The process began by opening up the topic through three artworks, as well as through several discursive, performative, and processual responses during The Sweetness of Living Art Symposium under the 2021 edition of the Barents Spektakel festival. The next event will be a series of talks and discussions (available to join online), a new exhibition by Kvae og Bark, and a testlab research week in Kirkenes and Murmansk – all of which will be documented in the archive section of this website, as well as across other Pikene channels.
Kirkenes has been the connecting point for these new dialogues, uniquely positioned in Norway as a gateway to explore several significant topics: with its geo-political position 10km from the Russian border and 50km from the Finnish border, as a place also steeped in the histories of war and famine, and through its current existence an arctic community with over 70 nationalities, as well as through its role as a site for heavy industry and extraction with the Sydvaranger iron ore mine.
In addition, Kirkenes is in close proximity to the nearby Pasvik national park, and its position also opens it up to discussions of land and territory politics in relation to indigenous ways of life. It has an involvement within the tourism industry within the arctic circle, and it is also considered a key witness on the front line of global and arctic warming, as it observes a new, wetter climate, more frequent extremes of temperature through warmer summers and winters, unusual species that are now traveling and emerging here, and as it anticipates the human effects of these changes, such as the prospect of increased shipping traffic between Europe and Asia, and further oil exploration in the ocean due to melting ice. Finally, this region has also been an unlikely site for several cultural interventions and reflections through art, theatre, music, and literature over the years – Kirkenes especially prides itself as being a ‘meeting place’ for several artistic voices. All of these factors make it an incredibly rich place to think through some of the narratives at play that relate to the topic of the ‘Sweetness of Living’… what it means to live, and what it means to live well, both on an individual level and for society as a whole.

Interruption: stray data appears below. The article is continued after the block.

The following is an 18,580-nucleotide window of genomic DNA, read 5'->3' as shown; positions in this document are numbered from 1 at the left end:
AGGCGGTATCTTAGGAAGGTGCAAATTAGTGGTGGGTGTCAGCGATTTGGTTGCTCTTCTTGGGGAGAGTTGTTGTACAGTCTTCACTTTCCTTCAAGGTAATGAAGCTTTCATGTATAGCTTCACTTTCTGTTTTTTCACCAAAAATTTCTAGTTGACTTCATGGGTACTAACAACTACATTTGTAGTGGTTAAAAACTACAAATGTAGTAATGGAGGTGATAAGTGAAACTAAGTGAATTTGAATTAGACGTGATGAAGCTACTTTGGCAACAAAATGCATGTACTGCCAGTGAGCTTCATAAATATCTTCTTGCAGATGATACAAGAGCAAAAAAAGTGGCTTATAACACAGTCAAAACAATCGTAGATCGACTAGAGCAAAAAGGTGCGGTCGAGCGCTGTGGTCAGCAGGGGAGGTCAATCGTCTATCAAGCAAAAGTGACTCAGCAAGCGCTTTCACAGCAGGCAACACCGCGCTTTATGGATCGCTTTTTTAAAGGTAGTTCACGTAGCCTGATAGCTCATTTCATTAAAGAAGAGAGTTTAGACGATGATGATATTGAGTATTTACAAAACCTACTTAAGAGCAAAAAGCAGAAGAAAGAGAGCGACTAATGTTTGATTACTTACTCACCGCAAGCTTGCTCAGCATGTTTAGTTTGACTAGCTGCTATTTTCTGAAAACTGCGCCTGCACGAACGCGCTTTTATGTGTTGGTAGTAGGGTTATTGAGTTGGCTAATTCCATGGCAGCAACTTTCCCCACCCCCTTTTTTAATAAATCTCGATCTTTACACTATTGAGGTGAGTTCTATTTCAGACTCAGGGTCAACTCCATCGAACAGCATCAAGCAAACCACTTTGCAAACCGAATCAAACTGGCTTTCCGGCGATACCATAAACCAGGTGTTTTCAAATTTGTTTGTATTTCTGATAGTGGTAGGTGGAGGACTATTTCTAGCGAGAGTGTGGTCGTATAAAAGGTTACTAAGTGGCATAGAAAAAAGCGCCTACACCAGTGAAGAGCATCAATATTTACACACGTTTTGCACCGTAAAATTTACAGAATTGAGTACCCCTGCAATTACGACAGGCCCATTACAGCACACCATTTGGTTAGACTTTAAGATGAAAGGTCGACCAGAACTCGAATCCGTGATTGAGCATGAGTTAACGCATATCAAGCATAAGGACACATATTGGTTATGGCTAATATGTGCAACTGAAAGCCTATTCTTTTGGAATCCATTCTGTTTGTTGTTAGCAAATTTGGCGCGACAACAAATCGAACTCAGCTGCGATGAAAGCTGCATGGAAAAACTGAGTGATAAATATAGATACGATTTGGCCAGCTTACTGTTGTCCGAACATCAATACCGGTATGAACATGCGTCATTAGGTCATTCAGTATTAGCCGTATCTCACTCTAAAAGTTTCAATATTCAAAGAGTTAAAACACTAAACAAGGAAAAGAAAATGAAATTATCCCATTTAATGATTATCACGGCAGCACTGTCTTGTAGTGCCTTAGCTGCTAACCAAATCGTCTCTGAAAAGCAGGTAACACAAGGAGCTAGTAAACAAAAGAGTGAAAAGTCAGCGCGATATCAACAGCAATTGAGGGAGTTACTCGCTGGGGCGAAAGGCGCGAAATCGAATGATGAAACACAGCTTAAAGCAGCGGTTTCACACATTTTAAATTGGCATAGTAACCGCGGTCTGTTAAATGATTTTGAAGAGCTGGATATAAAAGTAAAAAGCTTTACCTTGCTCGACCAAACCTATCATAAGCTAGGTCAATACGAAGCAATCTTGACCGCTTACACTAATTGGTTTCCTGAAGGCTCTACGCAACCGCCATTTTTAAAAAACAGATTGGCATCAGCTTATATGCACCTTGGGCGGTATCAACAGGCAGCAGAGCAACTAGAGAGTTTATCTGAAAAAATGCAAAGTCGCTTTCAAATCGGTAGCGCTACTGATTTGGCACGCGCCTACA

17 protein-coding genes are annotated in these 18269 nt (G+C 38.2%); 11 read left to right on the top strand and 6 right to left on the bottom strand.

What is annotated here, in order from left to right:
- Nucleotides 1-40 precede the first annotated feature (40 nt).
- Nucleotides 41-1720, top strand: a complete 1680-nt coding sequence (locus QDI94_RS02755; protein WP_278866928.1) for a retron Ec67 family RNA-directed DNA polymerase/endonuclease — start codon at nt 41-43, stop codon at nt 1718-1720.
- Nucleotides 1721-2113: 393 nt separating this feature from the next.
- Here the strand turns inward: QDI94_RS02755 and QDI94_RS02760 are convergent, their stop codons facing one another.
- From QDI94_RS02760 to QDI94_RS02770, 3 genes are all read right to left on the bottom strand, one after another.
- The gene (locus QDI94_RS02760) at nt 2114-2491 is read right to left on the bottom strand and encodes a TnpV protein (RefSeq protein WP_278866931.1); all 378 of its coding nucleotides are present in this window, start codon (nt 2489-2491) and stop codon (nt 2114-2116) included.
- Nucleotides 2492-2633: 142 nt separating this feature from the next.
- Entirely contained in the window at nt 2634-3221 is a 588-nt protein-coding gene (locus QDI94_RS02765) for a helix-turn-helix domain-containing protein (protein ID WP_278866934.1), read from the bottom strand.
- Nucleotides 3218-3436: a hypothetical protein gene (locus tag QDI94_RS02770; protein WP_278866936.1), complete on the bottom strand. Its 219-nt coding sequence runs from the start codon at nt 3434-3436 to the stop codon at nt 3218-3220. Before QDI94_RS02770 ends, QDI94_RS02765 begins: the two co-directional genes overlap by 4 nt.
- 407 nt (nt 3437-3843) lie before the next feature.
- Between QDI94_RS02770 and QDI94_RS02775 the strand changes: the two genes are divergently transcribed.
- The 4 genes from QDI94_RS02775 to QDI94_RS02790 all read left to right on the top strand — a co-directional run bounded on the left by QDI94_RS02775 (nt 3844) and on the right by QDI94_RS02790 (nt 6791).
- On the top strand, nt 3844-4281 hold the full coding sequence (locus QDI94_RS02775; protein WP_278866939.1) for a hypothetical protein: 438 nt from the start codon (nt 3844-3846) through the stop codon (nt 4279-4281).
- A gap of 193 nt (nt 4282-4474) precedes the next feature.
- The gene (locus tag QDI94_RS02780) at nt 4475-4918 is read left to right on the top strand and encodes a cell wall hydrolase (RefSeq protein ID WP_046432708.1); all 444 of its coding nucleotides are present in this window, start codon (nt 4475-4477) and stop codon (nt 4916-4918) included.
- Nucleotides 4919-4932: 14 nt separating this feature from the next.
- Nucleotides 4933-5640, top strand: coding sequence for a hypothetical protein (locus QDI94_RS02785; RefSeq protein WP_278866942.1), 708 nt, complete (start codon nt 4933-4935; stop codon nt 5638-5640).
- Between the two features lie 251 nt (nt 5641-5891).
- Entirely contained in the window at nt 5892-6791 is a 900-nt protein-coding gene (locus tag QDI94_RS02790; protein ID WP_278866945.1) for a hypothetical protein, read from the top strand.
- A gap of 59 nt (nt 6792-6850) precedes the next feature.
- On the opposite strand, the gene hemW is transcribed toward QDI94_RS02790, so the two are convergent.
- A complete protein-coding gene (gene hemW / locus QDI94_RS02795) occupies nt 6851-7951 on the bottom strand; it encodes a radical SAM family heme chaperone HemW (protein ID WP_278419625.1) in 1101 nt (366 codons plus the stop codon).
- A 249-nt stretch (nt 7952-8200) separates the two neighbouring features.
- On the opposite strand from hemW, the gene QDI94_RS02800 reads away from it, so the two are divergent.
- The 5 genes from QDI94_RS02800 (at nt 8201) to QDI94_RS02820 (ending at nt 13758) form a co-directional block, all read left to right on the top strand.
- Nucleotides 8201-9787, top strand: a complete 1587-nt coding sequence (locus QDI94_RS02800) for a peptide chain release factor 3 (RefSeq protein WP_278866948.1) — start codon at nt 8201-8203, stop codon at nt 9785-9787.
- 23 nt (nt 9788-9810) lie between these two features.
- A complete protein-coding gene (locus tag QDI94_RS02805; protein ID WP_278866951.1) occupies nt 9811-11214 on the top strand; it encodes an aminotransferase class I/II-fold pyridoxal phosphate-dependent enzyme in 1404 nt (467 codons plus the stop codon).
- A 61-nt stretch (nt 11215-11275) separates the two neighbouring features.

If you are interested in contributing or would like to get in touch to find out about future events, please contact firstname.lastname@example.org
With thanks to John Savio, image courtesy of Nasjonalmuseet for kunst, arkitektur og design, The Fine Art Collections
Gutter med lasso / Gánddat suohpaniin / Boys with Lasso